3. Numerical Analysis of the Nanoindentation Process

The effect of imperfect indenter tip on hardness determination is studied via numerical analysis because it is easy to set the tip radius in a large range of values in order to include almost worn indenter tips. Classical engineering metallic materials [8, 14] working in the elastoplastic regime are considered in this study (see Table 1). Materials considered in [8] were characterized with Vickers tests while the hardness of the material analyzed in [14] was determined using a conical indenter with semiangle of 70.3 using Oliver and Pharr’s method.

Table 1: Mechanical properties of the elastoplastic materials considered in this study.
3.1. Modeling of Material Constitutive Behavior

For those elastoplastic models in [8, 14], Young’s modulus is represented as and the initial yield stress is represented as . According to [6, 15], the true stress-strain (σ-ε) curves of these materials can be closely approximated by the power law description:where is Young’s modulus, is the initial yield stress, is the work-hardening exponent, and is the work-hardening rate expressed asBecause material plasticity is considered to be time independent, load history only contains the loading and unloading phases in the following studies.

Furthermore, in the following numerical calculations, Poisson’s ratio is designated by , and the von Mises plasticity with flow theory is assumed according to [16, 17]. With the above assumptions and definitions, four independent parameters (, , , and ) are required to completely characterize the elastoplastic properties of the indented materials (see Table 1). Concurrently, Coulomb’s friction model is considered in the interfaces and the friction coefficient, , is assumed in this paper. This modeling assumption is motivated by the fact that friction in the contact area should not be neglected. Previous studies [6, 8] indicate that the friction coefficient between well-polished metallic surfaces and diamond ranges between 0.1 and 0.15.

3.2. Finite Element Model

Figure 3 shows the 2D axisymmetric finite element mode developed in ANSYS 14.0 to simulate the indentation responses of elastoplastic solids. The size of the specimen is , which is filled by 15577 four-node quadrilateral elements (PLANE182). A finer mesh near the contact region and a gradually coarser mesh far from the contact region are designed to ensure numerical accuracy. The mesh is somehow irregular because the number of elements on the opposite edges of the model is not the same. Hence, the free meshing option available in ANSYS is selected. However, element size near the contact region is small enough to have accurate results. Convergence analysis is performed to prove that element skewness and aspect ratio are acceptable and lead to mesh-independent solutions even in the large deformation regime.

Figure 3: Finite element model used in 2D numerical simulation.

The left edge of the model is taken as axis of symmetry, which is constrained not to move in the horizontal direction. Similarly, bottom side nodes cannot move in the vertical direction. The semiangle of the conical indenter is , a typical value for the Berkovich and Vickers protocols. Furthermore, the tip radius of the imperfect conical indenter can vary in the range of 0–500 nm. The contact problem is solved with the penalty method and the load is applied by controlling the indenter displacement. The maximum penetration depth must not exceed 700 nm. While the indenter reaches the maximum penetration depth, more than 350 nodes are in the contact region to guarantee the accuracy of finite element simulations.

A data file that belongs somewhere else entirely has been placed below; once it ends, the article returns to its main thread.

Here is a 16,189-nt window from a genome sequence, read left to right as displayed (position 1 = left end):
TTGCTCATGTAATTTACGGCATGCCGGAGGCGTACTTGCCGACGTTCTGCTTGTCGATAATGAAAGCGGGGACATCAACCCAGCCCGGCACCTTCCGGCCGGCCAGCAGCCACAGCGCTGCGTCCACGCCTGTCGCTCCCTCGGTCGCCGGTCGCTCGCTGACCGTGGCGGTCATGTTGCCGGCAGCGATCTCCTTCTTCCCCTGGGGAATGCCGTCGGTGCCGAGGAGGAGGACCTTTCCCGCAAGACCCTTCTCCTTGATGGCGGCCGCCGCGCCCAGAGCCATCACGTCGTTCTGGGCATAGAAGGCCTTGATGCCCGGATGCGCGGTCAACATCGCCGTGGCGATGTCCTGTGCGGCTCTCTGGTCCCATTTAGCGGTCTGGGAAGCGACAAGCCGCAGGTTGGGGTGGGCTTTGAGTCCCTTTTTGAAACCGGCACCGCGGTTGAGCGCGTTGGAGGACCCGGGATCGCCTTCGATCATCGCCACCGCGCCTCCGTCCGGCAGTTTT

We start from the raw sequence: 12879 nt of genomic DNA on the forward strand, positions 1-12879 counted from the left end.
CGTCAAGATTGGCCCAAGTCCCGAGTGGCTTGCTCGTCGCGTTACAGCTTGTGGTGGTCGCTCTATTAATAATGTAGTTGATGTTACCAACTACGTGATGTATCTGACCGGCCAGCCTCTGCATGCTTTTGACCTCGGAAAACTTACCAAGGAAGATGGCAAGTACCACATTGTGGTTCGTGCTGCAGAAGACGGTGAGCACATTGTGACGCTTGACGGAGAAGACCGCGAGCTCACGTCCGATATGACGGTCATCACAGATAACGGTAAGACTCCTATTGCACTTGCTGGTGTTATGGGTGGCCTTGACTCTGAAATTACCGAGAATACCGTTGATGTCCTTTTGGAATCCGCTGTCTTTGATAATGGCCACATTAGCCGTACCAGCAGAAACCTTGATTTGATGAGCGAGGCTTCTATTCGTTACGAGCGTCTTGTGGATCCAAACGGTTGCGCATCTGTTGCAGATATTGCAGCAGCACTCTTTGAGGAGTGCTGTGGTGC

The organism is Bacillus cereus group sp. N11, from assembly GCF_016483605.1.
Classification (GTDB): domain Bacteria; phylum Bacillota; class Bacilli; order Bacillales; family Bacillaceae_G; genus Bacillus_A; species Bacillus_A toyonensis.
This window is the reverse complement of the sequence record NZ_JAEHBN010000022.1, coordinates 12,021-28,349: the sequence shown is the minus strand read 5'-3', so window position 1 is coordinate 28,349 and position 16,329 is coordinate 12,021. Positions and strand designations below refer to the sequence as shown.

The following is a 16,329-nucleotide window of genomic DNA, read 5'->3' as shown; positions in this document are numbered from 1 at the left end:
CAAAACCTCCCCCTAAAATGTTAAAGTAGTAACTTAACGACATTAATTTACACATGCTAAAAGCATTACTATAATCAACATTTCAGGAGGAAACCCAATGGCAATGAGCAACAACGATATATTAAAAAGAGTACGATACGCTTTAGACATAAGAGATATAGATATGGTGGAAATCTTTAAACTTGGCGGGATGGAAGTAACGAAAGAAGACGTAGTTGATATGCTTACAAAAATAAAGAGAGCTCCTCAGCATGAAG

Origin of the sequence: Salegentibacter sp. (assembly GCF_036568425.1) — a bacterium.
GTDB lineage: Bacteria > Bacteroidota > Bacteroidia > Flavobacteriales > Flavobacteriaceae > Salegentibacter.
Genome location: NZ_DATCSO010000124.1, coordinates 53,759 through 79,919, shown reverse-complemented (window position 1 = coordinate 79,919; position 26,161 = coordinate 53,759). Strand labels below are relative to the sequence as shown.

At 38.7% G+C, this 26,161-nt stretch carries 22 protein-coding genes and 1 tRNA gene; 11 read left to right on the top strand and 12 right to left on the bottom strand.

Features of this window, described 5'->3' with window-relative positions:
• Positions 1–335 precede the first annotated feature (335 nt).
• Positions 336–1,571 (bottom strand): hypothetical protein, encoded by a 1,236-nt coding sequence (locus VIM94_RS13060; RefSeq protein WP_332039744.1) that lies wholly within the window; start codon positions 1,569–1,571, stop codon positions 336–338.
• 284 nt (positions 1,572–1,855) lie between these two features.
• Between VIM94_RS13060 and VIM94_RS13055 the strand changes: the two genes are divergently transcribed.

3.3. Estimation of Hardness for Different Imperfect Indenters

Investigation of the effect of indenter tip actual shape on calculated hardness and evaluation of errors made in hardness determination are the core point of this study. Thus the projected contact area is calculated only by the first part of (6) and the radius of the indenter tip is set to vary in the range of 0–500 nm, which covers usually worn indenters. Load can be directly calculated in ANSYS. Values of hardness are computed with (1) and plotted in Figure 4. It can be seen that the hardness increases significantly with the tip radius. This is due to the fact that if an indenter has larger tip radius, the indentation depth will deviate more by from the nominal value (refer Figure 2). Hence, the contact area will be underestimated more according to (2), and hardness will be overestimated more according to (1). For nm, the identified hardness equals 1.92, 0.60, and 2.79 GPa, respectively, for aluminum alloy, annealed copper, and stainless steel. There is about 10% difference for each material compared with the referenced values listed in Table 1. This confirms that the effect of actual indenter shape on hardness determination should not be neglected. It is therefore necessary to know the exact shape of the indenter in order to correct the errors in hardness determination.

Figure 4: The hardness estimated by imperfect indenters.

4. Comparison of Hardness Determination Methods

Nanoindentation experiments on stainless steel, annealed copper, and aluminum alloy were carried out with the Nano Indenter G200 in the force loading mode. The conical indenter with semiangle of 70.3° was not utilized in the experiments because most of the indenters available in our laboratory were seriously worn and included rounded tip radii greater than 900 nm measured by a field emission SEM, HITACHI S-4300, which has 1.5 nm resolution at acceleration voltage 15 kV. Furthermore, previous experiments carried out in our lab to compare the present data with the literature [8, 14], considered several types of indenters such as Vickers, Berkovich, and conical indenters with semiangles of 70.3° and 60°. It was found that the measured hardness of the three investigated materials is less sensitive to the indenter shape than for other materials.